Jews from Ukraine arrive at a Jewish community center in Chisinau, Moldova, Feb. 25, 2022. (Photo/JTA-Courtesy of Pinchas Salzman)
Jews from Ukraine arrive at a Jewish community center in Chisinau, Moldova, Feb. 25, 2022. (Photo/JTA-Courtesy of Pinchas Salzman)

Ways to help Jews in Ukraine

Looking for ways to help Ukrainian Jews? Here is a list of organizations that are assisting them or collecting money for nonprofits on the ground.

Bay Area organizations

Jewish Family and Children’s Services of San Francisco is raising money for Ukraine, and officials say 100 percent of donations will go to direct humanitarian aid in cooperation with agencies working on the ground there.

Jewish Family & Community Services East Bay is working to prepare for possible refugee resettlement, while supporting older members of the community from the former Soviet Union for whom this latest invasion is traumatizing.

The S.F.-based Jewish Community Federation, in partnership with the American Jewish Joint Distribution Committee, is raising money that officials say will go to providing welfare services in Ukraine, help Ukraine’s Jews make aliyah, assist refugees in Ukraine and neighboring countries and purchase satellite phones.

National and international agencies

HIAS, formerly the Hebrew Immigrant Aid Society, is an American Jewish nonprofit that assists refugees around the world. It has a mission on the ground currently in Moldova, and is sending money to Jewish organizations in the countries that have been accepting Ukrainian refugees, as well as to their partner organization within Ukraine.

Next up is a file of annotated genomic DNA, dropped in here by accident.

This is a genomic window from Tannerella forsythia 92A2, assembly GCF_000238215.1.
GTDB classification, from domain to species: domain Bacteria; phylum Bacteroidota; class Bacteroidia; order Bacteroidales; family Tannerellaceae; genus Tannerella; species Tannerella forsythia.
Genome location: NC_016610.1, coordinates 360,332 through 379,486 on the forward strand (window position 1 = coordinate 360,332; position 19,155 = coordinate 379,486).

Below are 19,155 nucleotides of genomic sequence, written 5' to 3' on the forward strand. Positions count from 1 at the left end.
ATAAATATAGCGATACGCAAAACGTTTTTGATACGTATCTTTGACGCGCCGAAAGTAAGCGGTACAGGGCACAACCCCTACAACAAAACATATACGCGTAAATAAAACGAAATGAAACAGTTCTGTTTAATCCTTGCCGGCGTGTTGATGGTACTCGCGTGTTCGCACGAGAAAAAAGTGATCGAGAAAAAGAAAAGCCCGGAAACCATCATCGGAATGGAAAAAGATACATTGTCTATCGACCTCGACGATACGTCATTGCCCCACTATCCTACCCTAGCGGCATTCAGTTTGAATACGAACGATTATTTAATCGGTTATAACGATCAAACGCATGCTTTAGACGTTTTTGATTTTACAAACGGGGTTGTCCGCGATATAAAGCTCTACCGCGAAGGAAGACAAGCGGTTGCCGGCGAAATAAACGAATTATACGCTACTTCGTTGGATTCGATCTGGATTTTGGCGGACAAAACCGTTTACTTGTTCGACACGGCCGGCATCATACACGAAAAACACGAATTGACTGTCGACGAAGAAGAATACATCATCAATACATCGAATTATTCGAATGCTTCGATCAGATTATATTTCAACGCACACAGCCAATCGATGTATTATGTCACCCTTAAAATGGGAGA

ORT has five schools and two affiliated schools in Ukraine serving more than 8,000 students. With those schools closed, the 142-year-old international education network has set up an emergency fund focusing on providing food and emergency supplies.

The American Jewish Joint Distribution Committee is a leading Jewish humanitarian organization that already has been providing services in Ukraine, at more than 1,000 locations, for an estimated 40,000 elderly Jews and 2,500 poor Jewish children and their families. Now JDC is busy raising funds for Ukraine emergency relief efforts.

Project Kesher supports Jewish women and girls in Eastern European countries, and is fundraising for those in Ukraine and those seeking to flee cities under attack.

The Survivor Mitzvah Project provides emergency aid to Holocaust survivors in Eastern Europe living in poverty.

The Jewish Agency for Israel announced it has opened six aliyah processing stations along Ukrainian border crossings with Poland, Moldova, Romania and Hungary.

Jewish religious organizations

The World Union for Progressive Judaism is seeking donations.

The Orthodox Union has set up a donation site.

Chabad-Lubavitch has established a relief fund and a $1 million RaiseThon campaign.